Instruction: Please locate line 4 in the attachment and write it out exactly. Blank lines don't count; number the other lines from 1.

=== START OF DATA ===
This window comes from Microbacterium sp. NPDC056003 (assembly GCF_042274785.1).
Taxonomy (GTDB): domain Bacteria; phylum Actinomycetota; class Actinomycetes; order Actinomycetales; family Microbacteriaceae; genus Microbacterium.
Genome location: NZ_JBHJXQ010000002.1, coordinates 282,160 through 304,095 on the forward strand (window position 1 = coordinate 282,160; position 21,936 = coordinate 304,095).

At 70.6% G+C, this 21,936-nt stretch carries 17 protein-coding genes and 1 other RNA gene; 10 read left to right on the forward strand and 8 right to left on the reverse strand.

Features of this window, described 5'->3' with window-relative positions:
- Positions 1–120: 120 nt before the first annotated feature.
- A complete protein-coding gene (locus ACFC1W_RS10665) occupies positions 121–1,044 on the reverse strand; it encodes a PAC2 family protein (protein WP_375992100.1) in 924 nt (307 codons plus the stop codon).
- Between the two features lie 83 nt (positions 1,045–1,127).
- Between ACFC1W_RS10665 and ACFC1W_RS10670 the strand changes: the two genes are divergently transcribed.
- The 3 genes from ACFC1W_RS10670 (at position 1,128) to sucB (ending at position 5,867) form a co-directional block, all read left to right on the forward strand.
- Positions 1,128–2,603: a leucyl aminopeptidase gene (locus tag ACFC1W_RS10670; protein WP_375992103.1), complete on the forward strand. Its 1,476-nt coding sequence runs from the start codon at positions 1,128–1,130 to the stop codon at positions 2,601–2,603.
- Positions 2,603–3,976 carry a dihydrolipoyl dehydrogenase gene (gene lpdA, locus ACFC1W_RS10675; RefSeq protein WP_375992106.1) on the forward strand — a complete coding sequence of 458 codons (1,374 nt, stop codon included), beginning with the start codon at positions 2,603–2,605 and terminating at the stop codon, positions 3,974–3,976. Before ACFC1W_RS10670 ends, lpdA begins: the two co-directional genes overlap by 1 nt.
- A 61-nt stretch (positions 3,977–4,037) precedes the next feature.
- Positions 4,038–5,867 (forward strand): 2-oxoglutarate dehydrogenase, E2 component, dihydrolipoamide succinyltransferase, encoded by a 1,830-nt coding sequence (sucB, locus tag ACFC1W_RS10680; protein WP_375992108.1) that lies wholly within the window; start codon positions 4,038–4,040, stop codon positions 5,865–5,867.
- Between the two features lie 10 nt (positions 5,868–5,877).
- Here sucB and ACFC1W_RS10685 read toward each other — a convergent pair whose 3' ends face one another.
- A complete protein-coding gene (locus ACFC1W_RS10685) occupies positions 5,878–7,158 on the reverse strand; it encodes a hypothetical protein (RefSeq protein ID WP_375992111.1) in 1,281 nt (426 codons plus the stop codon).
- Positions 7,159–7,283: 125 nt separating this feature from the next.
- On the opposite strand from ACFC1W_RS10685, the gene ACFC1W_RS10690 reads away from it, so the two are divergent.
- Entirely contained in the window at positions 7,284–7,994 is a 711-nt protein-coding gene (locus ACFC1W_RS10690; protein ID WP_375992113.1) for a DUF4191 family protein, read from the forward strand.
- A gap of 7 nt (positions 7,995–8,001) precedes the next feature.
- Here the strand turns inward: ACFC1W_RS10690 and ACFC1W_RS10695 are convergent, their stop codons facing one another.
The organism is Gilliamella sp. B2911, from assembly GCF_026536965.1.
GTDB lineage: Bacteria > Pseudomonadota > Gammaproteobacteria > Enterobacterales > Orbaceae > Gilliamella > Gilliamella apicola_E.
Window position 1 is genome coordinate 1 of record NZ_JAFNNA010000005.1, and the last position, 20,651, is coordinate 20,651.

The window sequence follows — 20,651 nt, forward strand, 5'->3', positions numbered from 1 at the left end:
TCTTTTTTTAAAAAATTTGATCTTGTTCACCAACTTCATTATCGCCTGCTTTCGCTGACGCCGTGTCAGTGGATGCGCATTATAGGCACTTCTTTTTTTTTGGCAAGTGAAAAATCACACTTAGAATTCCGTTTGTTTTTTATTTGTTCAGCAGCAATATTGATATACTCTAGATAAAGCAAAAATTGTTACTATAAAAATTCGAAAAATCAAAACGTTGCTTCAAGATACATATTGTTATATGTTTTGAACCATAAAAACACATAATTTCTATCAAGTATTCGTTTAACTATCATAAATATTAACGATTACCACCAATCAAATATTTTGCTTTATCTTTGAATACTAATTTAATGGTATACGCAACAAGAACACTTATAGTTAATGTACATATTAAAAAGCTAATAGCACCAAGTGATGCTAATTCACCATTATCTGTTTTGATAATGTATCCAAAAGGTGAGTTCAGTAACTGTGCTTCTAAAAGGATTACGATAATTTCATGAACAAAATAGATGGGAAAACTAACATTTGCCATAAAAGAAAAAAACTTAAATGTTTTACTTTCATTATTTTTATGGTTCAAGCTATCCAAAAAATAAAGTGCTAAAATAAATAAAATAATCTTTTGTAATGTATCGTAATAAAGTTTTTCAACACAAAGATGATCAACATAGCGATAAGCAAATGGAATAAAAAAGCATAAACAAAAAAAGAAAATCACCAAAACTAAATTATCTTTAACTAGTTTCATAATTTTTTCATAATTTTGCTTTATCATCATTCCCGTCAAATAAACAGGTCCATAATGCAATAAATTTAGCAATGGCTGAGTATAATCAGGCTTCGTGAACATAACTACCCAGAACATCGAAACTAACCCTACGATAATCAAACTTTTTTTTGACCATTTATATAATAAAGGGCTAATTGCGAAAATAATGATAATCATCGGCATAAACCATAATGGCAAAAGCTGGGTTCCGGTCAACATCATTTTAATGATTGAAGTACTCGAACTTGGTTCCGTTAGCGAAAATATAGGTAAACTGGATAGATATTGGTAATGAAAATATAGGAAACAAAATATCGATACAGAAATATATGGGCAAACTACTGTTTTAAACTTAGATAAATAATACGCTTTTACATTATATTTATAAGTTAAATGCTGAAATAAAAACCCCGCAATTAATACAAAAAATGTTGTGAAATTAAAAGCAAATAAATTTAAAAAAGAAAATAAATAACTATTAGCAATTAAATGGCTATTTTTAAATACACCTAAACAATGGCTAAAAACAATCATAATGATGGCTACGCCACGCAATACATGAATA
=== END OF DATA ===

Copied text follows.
At 70.6% G+C, this 21,936-nt stretch carries 17 protein-coding genes and 1 other RNA gene; 10 read left to right on the forward strand and 8 right to left on the reverse strand.